If you were under the impression that an A Level in Business Studies was a walk in the park compared to Economics, think again.

While certain universities such as Cambridge and The London School of Economics branded it a soft subject in 2008, new specifications introduced in 2015 have reshaped the landscape.

“It requires the ability to produce analytical and evaluative essays and carry out complex calculations,” says Heather Carpenter who teaches Business Studies at King’s College Soto de Viñuelas. “It is not a soft subject at all.  Some of our students were misled into believing that Business would be an easier choice than Economics.  They discovered that it is not.”

To help her students digest some of the theory, Heather has been taking them to see how different companies operate in practice.

“I firmly believe that educational visits provide a much needed framework for the understanding and application of theory that simply can’t be achieved in a classroom alone,” says Heather. “This is particularly true for subjects like Business, where school children have very little prior experience of any of the concepts covered.”

A visit to the Codan cake factory helped to bring the manufacturing and service industries to life, providing the students with insight into how a production line works. “We referred to the factory a lot in subsequent lessons, making it easier for students with no prior business experience to understand new concepts and remember points more easily for the exam,” says Heather.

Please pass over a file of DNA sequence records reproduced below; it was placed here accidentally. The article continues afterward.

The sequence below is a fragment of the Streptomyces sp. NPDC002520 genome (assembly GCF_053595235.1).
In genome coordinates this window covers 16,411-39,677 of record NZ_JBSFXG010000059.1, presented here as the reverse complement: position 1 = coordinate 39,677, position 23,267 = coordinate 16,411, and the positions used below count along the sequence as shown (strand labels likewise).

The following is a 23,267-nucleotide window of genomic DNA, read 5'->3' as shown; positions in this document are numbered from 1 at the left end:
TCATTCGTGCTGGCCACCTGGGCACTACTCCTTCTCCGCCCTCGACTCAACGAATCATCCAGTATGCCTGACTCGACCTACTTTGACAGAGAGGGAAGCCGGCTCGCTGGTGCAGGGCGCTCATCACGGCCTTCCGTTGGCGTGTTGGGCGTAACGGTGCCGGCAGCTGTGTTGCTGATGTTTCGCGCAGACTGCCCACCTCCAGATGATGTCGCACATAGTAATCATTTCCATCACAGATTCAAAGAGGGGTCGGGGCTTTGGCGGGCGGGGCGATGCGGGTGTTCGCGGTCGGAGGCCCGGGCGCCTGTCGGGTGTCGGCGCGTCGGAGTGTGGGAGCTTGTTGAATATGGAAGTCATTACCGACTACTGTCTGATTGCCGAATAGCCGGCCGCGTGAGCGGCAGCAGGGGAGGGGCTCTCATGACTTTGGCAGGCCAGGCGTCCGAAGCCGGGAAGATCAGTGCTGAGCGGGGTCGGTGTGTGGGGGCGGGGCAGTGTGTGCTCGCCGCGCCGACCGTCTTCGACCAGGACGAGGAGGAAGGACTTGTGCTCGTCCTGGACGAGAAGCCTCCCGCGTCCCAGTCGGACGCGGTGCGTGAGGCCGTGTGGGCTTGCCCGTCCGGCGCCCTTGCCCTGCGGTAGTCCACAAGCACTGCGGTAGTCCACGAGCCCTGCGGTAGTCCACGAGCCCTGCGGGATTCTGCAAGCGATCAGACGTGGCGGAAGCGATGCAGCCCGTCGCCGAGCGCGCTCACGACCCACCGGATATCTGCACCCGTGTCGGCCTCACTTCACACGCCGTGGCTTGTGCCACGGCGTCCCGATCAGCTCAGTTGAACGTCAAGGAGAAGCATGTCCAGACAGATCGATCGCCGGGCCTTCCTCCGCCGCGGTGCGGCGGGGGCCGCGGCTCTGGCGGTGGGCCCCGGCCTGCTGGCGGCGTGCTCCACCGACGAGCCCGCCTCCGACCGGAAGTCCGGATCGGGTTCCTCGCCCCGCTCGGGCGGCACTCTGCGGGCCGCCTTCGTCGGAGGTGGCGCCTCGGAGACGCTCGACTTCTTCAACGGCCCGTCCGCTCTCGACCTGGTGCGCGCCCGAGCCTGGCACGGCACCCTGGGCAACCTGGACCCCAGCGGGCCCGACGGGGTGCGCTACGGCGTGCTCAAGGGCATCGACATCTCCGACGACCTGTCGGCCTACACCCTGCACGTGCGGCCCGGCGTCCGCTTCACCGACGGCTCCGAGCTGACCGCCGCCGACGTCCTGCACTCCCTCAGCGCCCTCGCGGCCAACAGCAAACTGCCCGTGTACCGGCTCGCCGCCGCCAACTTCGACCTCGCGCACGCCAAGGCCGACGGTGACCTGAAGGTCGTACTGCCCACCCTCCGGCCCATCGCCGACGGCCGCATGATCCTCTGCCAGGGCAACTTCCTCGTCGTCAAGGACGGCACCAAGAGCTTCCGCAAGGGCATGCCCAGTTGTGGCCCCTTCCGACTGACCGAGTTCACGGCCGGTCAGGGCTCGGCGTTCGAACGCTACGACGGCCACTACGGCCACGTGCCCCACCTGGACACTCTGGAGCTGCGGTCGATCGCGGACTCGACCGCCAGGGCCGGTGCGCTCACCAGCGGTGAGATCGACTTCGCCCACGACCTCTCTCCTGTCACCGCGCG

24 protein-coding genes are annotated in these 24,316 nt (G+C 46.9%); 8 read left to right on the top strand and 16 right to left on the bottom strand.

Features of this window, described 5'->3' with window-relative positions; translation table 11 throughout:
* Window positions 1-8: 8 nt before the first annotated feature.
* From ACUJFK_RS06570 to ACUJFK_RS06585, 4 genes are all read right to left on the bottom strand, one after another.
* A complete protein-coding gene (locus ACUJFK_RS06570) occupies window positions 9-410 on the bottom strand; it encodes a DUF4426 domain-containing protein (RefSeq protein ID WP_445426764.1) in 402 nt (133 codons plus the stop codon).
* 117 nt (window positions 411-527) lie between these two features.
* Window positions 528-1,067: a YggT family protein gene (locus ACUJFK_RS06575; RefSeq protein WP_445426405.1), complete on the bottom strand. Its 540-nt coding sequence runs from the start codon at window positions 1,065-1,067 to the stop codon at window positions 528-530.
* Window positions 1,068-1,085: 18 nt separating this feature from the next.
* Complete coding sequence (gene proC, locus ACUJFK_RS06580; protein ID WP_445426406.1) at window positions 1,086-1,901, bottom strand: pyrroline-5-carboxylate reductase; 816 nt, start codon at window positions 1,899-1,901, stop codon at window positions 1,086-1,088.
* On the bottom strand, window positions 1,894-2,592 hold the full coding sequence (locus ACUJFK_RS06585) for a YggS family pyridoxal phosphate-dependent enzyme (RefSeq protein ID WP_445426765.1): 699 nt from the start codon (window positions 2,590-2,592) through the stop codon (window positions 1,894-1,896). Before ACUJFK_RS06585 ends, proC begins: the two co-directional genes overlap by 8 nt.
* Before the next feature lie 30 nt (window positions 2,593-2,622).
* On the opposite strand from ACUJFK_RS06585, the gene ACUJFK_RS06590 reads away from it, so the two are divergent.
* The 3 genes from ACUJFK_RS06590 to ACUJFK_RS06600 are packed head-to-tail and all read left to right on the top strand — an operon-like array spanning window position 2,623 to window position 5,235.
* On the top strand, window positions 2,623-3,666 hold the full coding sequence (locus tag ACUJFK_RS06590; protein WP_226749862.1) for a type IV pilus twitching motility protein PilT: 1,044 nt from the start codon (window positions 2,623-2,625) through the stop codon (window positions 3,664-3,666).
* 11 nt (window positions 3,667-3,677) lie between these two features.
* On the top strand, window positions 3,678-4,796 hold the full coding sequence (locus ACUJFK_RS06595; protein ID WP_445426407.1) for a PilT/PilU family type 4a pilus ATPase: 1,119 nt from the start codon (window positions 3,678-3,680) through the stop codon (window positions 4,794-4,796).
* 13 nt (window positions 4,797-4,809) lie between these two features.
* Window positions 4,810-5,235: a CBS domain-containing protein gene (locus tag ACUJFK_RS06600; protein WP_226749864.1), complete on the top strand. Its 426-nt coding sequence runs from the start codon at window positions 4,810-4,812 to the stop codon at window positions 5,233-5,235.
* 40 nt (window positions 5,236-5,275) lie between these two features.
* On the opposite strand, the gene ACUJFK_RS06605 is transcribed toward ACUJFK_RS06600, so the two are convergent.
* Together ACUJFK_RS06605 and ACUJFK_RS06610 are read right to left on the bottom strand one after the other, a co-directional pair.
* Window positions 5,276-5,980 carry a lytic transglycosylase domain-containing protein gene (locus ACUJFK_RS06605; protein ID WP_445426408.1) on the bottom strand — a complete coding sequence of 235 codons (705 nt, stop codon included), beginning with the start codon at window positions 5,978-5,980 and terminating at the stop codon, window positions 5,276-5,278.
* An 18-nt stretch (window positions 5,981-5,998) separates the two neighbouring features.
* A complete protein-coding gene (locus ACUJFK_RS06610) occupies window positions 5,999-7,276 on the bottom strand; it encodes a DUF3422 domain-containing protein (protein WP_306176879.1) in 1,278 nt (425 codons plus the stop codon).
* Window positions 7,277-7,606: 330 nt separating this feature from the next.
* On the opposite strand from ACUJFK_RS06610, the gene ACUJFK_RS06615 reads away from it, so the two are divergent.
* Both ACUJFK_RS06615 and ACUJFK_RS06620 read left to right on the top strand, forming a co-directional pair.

But it was the trips to Microsoft in Madrid that really fired the students’ imaginations. Cutting edge with a strong focus on teamwork, it is no surprise that Microsoft is currently the world’s most valuable company. And, as Heather points out, students were able to see how working together and drawing on individual strengths could be used effectively to improve efficiency and creativity as they rolled up their sleeves and got down to business.


“One trip involved a team activity to use software to operate a LEGO robot to perform a number of functions,” she explains. “ Some pupils emerged as leaders, some as ideas people and some as helpful team members. It provided a useful insight into team working and leadership in addition to familiarising our students with the latest microsoft technology.”


On a further visit, the students were again organised into teams – this time to design an object that could be printed out on the 3D printer using the latest CAD software.  “Each group had to give a presentation on the rationale behind their design,” Heather explains. “This provided the students with great experience of presenting in a formal business situation.”

When thinking of business studies in general, we tend to think of, well, business, and large competitive corporations as well as finance, marketing and start-ups. But this subject also comes into its own for those hoping to pursue a different agenda altogether. NGOs, for example, need many of the same skills as a corporation. As Christine Letts, faculty chair of the Strategic Frameworks for Non-profit Organisations executive education program at the Harvard Kennedy School, told The Financial Times, “Marketing, identity and communications is one of the weakest muscles in non-profits. We have conditioned non-profits to describe themselves in a way a potential donor will find attractive, instead of saying: ‘This is what we stand for’.”

What stakeholders are looking for is evidence that their money and efforts are being efficiently invested and, in response, business schools are actually coming up with degrees specific to NGOs.

But whatever route students take, Heather says the A Level itself turns out to be a winner. “Many ranked Business Studies their third or fourth choice when choosing their A Level subjects in Year 11,” she says. “But over the first year of study, it became their favourite subject because it is so varied and covers new and interesting concepts.”


Heather Galloway


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